Really kills my heart to think of children being poisoned.
     
  6. glynch

    glynch Contributing Member

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    I'm shocked. You mean bidness men bean counter types can not always do a better job than the government or elected leaders at running gubmint?? :confused:
     
  7. Mathloom

    Mathloom Contributing Member

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    My God. This guy's a criminal and he still has his job.

    The water was so contaminated that GM refused to use it - practically for free - because it was corrosive to car parts.
     
  8. Haymitch

    Haymitch Contributing Member

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    IMO people should be less aware. Sometimes awareness is its own poison.
     
  9. Torn n Frayed

    Torn n Frayed Member

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    And like unawareness is a smart thing in this case? :confused:
     
  10. ThatBoyNick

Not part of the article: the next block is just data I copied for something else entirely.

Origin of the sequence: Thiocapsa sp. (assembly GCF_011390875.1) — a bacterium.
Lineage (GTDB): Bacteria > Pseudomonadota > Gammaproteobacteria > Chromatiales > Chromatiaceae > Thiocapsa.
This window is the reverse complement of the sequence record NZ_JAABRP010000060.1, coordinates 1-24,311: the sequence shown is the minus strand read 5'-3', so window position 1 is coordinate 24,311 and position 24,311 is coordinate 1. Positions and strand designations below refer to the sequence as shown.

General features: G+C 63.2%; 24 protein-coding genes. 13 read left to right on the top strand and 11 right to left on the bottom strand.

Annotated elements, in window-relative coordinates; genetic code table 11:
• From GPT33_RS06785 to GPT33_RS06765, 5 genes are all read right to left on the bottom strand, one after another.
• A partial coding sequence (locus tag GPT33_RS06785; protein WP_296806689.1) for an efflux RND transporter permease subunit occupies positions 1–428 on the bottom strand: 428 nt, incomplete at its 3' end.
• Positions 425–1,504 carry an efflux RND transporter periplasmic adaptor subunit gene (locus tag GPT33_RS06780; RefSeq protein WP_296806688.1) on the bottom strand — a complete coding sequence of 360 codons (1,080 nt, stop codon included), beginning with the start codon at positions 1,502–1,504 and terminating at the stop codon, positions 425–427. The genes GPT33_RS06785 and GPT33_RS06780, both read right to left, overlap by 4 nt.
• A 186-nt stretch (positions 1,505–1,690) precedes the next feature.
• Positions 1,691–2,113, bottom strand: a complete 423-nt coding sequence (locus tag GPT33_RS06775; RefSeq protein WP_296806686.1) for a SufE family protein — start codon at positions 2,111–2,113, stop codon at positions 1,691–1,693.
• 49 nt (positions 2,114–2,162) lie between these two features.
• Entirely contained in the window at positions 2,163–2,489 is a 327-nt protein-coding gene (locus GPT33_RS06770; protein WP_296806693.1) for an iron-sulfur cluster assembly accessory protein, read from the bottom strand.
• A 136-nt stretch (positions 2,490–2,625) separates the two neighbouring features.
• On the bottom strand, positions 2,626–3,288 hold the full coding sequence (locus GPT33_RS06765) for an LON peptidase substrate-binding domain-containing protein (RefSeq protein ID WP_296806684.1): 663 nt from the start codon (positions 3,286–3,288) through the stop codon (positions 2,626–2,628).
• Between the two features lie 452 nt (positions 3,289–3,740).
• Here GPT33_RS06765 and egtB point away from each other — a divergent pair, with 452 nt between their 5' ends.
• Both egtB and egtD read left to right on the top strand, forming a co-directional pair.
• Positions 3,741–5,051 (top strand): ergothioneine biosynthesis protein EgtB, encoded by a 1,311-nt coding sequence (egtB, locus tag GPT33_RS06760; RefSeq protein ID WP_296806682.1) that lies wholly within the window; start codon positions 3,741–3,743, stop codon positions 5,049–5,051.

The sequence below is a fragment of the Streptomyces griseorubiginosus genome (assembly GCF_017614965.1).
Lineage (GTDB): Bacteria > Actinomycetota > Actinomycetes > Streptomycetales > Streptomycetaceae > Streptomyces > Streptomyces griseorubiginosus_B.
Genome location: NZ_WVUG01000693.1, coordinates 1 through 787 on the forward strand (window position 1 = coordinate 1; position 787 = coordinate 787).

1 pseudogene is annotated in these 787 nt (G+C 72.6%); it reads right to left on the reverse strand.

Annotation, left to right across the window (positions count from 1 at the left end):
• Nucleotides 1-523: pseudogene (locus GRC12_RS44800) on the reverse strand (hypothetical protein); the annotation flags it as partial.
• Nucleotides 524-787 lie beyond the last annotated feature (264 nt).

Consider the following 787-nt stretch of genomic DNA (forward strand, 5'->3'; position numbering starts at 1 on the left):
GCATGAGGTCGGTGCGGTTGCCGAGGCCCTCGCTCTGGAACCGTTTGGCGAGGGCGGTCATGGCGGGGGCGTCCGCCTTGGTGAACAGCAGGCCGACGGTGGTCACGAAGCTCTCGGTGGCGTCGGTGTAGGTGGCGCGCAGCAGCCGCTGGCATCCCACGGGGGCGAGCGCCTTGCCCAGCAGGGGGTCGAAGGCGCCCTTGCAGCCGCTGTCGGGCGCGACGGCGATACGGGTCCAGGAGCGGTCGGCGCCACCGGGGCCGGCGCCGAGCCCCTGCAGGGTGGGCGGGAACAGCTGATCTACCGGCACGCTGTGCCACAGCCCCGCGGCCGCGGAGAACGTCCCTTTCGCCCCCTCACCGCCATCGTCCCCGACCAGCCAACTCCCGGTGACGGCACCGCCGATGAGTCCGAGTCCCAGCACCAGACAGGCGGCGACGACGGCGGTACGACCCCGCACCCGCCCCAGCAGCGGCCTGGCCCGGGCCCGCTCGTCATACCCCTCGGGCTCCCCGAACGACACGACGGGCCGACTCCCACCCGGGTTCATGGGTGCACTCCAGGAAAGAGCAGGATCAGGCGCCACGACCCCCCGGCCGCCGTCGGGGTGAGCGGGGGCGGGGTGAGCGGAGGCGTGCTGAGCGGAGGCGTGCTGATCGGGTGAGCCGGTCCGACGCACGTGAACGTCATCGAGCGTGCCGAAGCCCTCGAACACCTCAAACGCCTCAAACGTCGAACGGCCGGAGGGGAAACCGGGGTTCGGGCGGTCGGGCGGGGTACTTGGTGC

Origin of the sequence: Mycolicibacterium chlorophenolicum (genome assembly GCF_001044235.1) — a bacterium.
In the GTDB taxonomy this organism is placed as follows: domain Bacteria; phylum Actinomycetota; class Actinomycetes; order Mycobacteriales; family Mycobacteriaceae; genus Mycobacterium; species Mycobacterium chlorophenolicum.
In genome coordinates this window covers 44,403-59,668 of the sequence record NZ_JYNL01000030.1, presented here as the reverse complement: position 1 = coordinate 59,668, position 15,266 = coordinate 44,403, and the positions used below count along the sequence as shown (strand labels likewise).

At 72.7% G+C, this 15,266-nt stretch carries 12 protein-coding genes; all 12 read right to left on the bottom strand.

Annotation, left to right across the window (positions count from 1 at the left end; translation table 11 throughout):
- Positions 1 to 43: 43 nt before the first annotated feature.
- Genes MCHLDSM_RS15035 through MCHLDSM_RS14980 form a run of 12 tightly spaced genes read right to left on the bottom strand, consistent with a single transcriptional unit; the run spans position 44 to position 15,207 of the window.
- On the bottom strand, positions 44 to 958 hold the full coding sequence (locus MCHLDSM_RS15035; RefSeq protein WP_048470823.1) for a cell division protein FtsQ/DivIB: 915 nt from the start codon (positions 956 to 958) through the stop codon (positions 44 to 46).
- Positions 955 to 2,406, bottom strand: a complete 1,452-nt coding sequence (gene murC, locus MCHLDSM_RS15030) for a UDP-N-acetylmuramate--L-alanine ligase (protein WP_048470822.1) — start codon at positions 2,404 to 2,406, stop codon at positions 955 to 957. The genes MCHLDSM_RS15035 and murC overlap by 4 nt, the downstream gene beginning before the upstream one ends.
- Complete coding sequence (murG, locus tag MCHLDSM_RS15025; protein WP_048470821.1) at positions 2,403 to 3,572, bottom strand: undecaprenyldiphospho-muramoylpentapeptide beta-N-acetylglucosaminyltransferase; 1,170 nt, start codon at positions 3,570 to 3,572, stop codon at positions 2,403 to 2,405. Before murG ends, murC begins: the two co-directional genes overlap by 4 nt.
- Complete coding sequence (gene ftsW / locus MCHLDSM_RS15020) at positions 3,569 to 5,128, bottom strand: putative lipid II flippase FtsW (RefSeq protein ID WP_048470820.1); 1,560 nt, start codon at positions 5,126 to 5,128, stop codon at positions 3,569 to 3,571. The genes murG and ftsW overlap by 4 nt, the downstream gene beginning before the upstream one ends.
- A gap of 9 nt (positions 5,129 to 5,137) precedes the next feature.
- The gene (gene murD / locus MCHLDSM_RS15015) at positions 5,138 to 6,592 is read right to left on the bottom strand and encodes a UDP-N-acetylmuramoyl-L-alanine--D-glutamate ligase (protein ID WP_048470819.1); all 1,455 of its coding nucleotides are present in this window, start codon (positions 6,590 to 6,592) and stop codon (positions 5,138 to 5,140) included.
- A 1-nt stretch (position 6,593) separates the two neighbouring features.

ThatBoyNick Member

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    Forgive me if my sarcasm dector is broken, but...

    That may be a true statement for physiological health and or balance with certain scenarios... But like Tom mentioned... That would make no sense for this situation at all. Thank goodness for the people in the community who where aware of the water situation and helped bring it into the light before even more damage was done to the residents of Flint. I only wish that the peoples who's jobs it is to make sure things like this never happen, where much more aware, it is actually the lack of awareness (negligence) that caused the disaster in the first place.
     
  11. JuanValdez

    JuanValdez Contributing Member

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    I'm sure they are quite weary of the regulators. They could stand to be more wary too, though.
     
  12. Rocket River

    Rocket River Member

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    Insane

    Rocket River
     
  13. rimrocker

    rimrocker Contributing Member